City Government

Boise City Active In Real Estate Speculation

The GUARDIAN got this query from a reader over the weekend and followed with an “official response” from an councilor.

“Is the Boise Guradian aware of the City of Boise purchasing residential houses? I
understand the plan is to fix, repair and update these houses and then sell them.
If they cannot sell them, then I guess the city will become landlords and rent them.”

Here is the explanation–which begs questions of appraisals, who actually benefits (banks and mortgage companies??) and who ultimately pays for deals gone wrong. Also it looks like the city is in direct competition with existing landlords.

“I have spoken with officials in Boise…

This is for the City’s Neighborhood Stabilization Program (NSP). We are a sub-grantee to the Idaho Housing and Finance Association. NSP funds come through HUD and are one of the earlier Stimulus programs actually enacted during the last part of the Bush Administration.

These funds are used to purchase vacant foreclosed homes, make any necessary repairs, and then re-sell them to new homeowners. There are income guidelines for the new owners which are essentially low and moderate income, or workforce housing income levels.

Our program has been doing our best to identify vacant properties that are having a negative impact in their neighborhoods and use this grant as a way of “re-investing” in those areas while providing affordable and workforce housing for families.

Banks sell to us at a minimal discount by regulation (1% or 2% below appraisal), but our city staff has been successful at usually getting much deeper discounts sometimes in the 20% range. For this reason, we feel we can offer these homes at a competitive price point in today’s market. We are also working on creating other incentives similar to our regular homebuyer loan program that can help with down payment and closing costs. It is a great program!

It is true however, that we can choose not to sell, and manage the property as a rental. We have actually offered on a foreclose duplex for this reason. We need to have more affordable units in town that can handle larger families due to our position as a Resettlement Community by the State Department.”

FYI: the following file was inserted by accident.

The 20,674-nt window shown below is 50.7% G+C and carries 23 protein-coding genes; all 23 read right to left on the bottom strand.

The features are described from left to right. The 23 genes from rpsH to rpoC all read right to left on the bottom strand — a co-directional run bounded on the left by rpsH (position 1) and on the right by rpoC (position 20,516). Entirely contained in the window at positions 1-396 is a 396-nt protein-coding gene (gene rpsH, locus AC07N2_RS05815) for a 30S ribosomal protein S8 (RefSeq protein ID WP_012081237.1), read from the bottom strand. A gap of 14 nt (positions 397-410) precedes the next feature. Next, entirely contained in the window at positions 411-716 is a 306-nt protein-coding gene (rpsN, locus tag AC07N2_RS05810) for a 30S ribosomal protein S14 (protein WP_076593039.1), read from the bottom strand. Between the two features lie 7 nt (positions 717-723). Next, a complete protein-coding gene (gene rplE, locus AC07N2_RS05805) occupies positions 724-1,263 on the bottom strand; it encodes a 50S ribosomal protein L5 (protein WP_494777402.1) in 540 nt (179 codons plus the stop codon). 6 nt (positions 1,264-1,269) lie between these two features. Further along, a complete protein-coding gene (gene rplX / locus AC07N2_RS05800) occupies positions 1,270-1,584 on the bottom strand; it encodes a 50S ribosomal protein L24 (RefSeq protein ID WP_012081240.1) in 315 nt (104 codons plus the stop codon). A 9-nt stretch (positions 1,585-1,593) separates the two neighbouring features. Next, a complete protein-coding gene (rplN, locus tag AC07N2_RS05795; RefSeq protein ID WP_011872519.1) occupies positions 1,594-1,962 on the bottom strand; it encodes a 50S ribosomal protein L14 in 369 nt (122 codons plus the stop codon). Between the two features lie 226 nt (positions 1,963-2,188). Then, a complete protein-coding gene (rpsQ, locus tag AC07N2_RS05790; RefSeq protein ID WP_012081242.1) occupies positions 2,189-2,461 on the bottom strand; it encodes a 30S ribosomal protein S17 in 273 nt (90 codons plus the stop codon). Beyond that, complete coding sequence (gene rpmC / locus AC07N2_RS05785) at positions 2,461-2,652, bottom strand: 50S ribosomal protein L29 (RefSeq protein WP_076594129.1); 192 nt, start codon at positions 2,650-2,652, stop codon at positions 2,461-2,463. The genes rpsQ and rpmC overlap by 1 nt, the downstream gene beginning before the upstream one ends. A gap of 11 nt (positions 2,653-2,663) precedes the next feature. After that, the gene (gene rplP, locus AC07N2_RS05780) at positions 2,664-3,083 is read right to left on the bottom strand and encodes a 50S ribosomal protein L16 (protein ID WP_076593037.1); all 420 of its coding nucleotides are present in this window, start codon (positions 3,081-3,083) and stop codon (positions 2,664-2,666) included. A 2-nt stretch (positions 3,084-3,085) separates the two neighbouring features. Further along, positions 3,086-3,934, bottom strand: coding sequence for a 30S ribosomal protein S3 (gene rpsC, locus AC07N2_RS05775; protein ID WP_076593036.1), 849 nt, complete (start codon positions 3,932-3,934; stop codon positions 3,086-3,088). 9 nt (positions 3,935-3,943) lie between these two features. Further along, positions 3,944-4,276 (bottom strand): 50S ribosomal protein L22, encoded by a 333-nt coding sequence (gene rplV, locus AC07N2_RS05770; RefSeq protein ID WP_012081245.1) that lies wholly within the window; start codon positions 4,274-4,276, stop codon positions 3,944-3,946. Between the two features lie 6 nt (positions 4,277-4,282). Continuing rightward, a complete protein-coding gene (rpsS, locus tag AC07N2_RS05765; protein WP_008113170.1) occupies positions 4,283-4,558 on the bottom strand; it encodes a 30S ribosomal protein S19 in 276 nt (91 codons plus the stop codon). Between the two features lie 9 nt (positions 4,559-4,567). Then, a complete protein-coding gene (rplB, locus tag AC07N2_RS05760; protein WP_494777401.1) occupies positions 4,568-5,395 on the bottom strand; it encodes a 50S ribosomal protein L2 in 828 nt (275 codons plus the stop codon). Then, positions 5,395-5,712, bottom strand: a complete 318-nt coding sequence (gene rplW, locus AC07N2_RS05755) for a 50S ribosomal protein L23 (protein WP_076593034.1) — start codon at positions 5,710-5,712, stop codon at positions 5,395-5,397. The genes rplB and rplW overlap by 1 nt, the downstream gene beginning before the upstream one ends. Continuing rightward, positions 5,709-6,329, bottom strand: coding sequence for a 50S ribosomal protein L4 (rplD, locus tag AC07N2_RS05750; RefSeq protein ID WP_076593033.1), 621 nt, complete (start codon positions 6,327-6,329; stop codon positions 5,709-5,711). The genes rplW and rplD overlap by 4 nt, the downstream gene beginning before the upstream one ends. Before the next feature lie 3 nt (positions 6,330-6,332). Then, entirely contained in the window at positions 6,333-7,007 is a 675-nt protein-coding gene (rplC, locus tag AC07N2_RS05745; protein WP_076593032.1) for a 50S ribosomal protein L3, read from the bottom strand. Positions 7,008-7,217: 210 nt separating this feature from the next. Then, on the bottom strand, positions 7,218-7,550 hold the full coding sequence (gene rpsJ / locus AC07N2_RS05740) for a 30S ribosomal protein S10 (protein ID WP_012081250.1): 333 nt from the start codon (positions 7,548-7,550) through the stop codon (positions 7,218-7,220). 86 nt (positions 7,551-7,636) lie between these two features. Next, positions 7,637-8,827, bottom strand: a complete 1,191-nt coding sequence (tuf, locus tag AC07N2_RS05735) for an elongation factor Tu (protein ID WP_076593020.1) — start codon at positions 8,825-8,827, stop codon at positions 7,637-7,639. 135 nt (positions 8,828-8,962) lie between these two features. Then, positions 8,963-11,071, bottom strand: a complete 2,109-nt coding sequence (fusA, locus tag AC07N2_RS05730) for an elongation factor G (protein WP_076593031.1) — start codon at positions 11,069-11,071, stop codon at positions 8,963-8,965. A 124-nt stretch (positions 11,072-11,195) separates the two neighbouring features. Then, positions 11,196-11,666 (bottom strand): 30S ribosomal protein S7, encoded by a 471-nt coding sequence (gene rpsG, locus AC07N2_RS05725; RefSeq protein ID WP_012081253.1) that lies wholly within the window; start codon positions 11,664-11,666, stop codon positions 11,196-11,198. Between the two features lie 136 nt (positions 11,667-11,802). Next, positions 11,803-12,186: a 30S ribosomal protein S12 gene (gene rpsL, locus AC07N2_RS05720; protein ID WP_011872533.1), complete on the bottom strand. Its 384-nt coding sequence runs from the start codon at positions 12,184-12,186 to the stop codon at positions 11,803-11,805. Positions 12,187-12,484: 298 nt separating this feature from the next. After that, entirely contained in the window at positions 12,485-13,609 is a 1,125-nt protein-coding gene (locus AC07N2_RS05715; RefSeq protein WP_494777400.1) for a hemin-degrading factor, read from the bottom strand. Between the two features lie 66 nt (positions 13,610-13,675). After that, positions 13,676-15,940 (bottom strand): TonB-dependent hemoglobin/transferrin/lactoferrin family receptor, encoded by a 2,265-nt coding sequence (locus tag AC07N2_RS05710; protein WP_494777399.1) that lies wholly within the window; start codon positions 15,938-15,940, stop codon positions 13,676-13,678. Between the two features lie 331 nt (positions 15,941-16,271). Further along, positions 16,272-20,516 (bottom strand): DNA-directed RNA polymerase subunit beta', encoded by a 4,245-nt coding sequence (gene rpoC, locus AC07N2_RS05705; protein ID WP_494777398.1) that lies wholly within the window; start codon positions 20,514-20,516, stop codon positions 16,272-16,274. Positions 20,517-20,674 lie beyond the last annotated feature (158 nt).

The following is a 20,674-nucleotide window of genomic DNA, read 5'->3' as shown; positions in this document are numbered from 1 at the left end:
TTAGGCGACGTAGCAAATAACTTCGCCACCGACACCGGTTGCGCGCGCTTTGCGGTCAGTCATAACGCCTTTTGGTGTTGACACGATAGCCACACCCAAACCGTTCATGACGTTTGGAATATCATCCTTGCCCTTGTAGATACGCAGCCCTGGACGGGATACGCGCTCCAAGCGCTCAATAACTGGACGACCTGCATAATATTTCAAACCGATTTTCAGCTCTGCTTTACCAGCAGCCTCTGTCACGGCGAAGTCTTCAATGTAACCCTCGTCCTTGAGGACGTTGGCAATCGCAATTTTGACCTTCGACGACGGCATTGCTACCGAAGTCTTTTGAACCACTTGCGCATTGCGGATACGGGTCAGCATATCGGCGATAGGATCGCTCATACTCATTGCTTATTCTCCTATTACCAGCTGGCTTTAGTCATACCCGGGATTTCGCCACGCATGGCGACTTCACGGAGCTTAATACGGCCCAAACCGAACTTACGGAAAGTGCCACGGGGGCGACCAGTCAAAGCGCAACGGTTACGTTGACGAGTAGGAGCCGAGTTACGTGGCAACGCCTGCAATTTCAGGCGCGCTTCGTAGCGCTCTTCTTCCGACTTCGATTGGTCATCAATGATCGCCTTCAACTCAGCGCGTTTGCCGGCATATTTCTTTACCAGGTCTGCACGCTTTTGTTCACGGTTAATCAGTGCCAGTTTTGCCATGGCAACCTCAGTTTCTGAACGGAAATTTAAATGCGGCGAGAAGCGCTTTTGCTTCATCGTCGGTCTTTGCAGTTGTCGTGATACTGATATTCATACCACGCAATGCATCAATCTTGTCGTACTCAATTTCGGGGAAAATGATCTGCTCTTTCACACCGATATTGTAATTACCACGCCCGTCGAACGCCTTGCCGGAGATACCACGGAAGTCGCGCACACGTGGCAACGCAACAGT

Comments & Discussion

Comments are closed for this post.

  1. I bet the banks love selling these to the city. Foreclosures in the Nampa area regularly sell at auction for $35,000-$55,000. These houses may need some work but generally appraise for $90,000. Under Boise’s HUD program, the bank’s are able to receive $80-88,000 for these.

    **I know my example is for Nampa but I assume similar examples exist in Boise.**

  2. So, let me get this straight. The current administration has lost thousands of jobs and small businesses are getting out of the high tax area that is downtown, while Bieter is professing to “feel the pain of the unemployed” that remain in Boise. At the same time, he is buying the foreclosed properties that people can no longer afford to own, because his buddies at CCDC have jacked up the rent in the downtown corridor, driving small businesses out.

    Just when I think ____(Team Dave) couldn’t possibly get any worse,they decide to play “flip this house”! Absolutely amazing!!

  3. Is a particular well connected bank making most of the sales to the city?

  4. so when the banks come under fire for shady practices, they already are doing business with the city and giving the city heafty discounts? . . . who’s in whos pockets here, sounds like the city will be in favor of foreclosing on idaho families simply in order to make a buck down the road

  5. this is an excellent example of how the people have lost all control of their own government

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